-Estimated trophy difficulty: 5/10
-Offline: 39 (1 , 21 , 16 )
-Approximate amount of time to Platinum: 20-25 hours
-Minimum number of playthroughs needed: 100 individual games
-Number of missable trophies: All - you *must* play the COMP on Normal difficulty or above and with the Official Board Layout for the trophies to unlock.
-Glitched trophies: None
-Cheats: Playing against the COMP you can cheat by not using a hand and just playing any card you wish from your pool of cards. (Details below)
The Eye of Judgment (EoJ) is a trading card game that uses the PlayStation Eye camera and collectible cards as part of its user interface. To platinum this game, you are going to need the following:
-PlayStation Eye camera
-A selective amount of Set 1/2 EoJ cards
-EoJ game board
-The game data updated to Version 3.00
-Sets 2 & 3 DLC ($19.99US bundle on PSN)
The additional requirements make this one of the more expensive games to platinum, but the good news is that you can get through the majority of the trophies using mostly Set 1 cards, with a few Set 2 here and there for some of the challenges. You cannot get platinum with just the Starter Deck that comes with the game. There are a few challenges that are basically impossible unless you have other cards that don’t come with the Starter Deck. Sets 1 and 2 are the easiest to find online. Also, it is possible to find scans of the cards and print them out (the camera will recognize it if it’s a decent color print) if you are looking for a particular card. I am not endorsing that, but at this point in the game’s lifecycle, they have discontinued making the cards, so that may be your only option in procuring some of the harder to find cards and making your life easier. That’s another reason why this game can be difficult to platinum nowadays.
In this guide, you will be partially “cheating” by breaking a few rules that the COMP can’t enforce when you use the Eye camera. The trophies are fundamentally broken in that manner and it’s easy to take advantage of it if you want platinum. To “cheat” for these trophies, you just use whatever cards you want out of your entire pool of cards. The COMP doesn’t know you are drawing cards dishonestly and not keeping a hand. It merely tracks how many cards you have in your Library, Hand and Graveyard at any given time, as well as how many certain types of cards you have played (i.e. you can only play 3 of a specific creature in a game). So while working on trophies, play from your entire pool of cards. Do not draw and carry a hand.
However...there are no true foolproof ways of beating the COMP. You still need to know game strategy, what some cards do, what kind of card limits there are in a game, etc, to be successful because even though the COMP is fairly predictable from deck to deck, it will draw different cards each time and occasionally you may be caught off guard. So you need to know what to play in what situation. And that can only come from practice and really learning the game.
There is no story mode for this game, so really it just boils down to winning a lot of matches against the COMP. Fun, huh?
Step 1: Unlock All the Pre-Constructed Decks
In order to access the challenges in a Set (silver trophies), you must first beat all pre-constructed decks in that Set (bronze trophies, silver for Final decks). They have to be done in order for each Set, but you can do the Sets in any order you wish. The deck order in a Set is always Fire > Water > Earth > Wood > Biolith > Final, with the exception of Set 1, which starts with the Starter Deck before continuing on to Fire. The Starter Deck is not a pre-constructed deck, technically, but you won’t be able to select a pre-constructed deck for Set 1 until you beat it.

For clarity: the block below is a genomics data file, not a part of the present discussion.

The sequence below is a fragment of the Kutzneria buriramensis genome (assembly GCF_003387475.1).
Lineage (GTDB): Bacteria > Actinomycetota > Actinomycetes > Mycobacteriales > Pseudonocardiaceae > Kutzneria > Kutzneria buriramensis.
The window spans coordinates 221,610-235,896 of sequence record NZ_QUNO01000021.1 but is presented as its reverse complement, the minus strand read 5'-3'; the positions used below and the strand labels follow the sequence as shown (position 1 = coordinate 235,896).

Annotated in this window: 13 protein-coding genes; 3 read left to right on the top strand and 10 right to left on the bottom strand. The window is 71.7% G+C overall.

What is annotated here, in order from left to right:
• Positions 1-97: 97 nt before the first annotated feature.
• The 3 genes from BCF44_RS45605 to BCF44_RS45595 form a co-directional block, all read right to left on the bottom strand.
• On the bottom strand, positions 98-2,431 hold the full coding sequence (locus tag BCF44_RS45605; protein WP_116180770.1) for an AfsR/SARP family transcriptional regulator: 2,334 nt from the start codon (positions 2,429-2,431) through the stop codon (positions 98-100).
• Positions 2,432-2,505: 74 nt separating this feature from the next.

The “Final” deck has a different name in each Set:
Set.1 = Arbiter
Set.2 = Parmetic Wrath
Set.3 = Eye of Judgment
Once you beat the “Final” pre-constructed deck for a Set, it will unlock all the challenges for that Set.
Step 2: Complete the Challenges
Next complete the silver challenge trophies. The challenges are the same for each elemental deck across all 3 Sets (i.e. the challenge requirements for the Fire deck in each Set is always the same). I suggest you complete them in the following order:
1. Challenge 2, Water decks (Win without killing an enemy)
2. Challenge 4, Wood decks (Win within 10 turns)
These first two challenges should be easy if you use the same basic strategy you used for unlocking the pre-constructed decks. They are both virtually the same – just win really quick without attacking the enemy and summoning on every turn.
3. Challenge 1, Fire decks (Win without using spell cards)
This is a bit more challenging, because you can’t use spell cards, but the same strategy as before can apply, you’ll just need to improvise a little bit and the match will run a bit longer.
4. Challenge 3, Earth decks (Win without an opponent left on the board)
This one is not hard if you use a God card that can attack all the COMP’s cards at once.
5. Challenge 5, Biolith decks (Win with 5 Biolith fields occupied)
6. Challenge 6, "Final" decks (Win with creatures of the same element on the board)
Definitely the hardest challenges of the game, but once you can do Challenge 5, all you need do for Challenge 6 is use the exact same strategy (using Biolith cards only) and you will have that one in no time.
Step 3: Grind Out 100 Wins
If you’ve been following the roadmap so far, at this point you will have 37 wins and all of the trophies except for the lone gold (Divine Warrior of Juno, 100 wins). You should also have no issues beating the COMP easily. So now all you need to do is continue to beat the COMP offline using the same settings as before (I suggest playing against the Set 1 Water Barrage deck, it is an easy deck to beat) until you get 100 wins and the gold trophy. At that point you will also get your platinum. Yay!
GENERAL GAME INFO
There are many different methods and strategies you can use to beat the COMP. This guide will present the ones that worked best for me, as well as a few I picked up from various forums, etc. This guide is not the “be all, end all” of EoJ strategy. You could win doing something completely different. If anything, this guide will help you understand the game and how to really play it. If it does that, then it has succeeded, and you should be able to procure all the trophies.
Before continuing further, make sure you’ve read the game manual/rules and watched the tutorial videos provided in the game. You need to know how to play the game at a basic level. Play a few games on your own to get a feel for it.
Okay, so now that you’ve done that, read on.
I will not explain what every stat on individual cards and such mean; it’s not necessary to the guide and that information can be easily found in the game manual.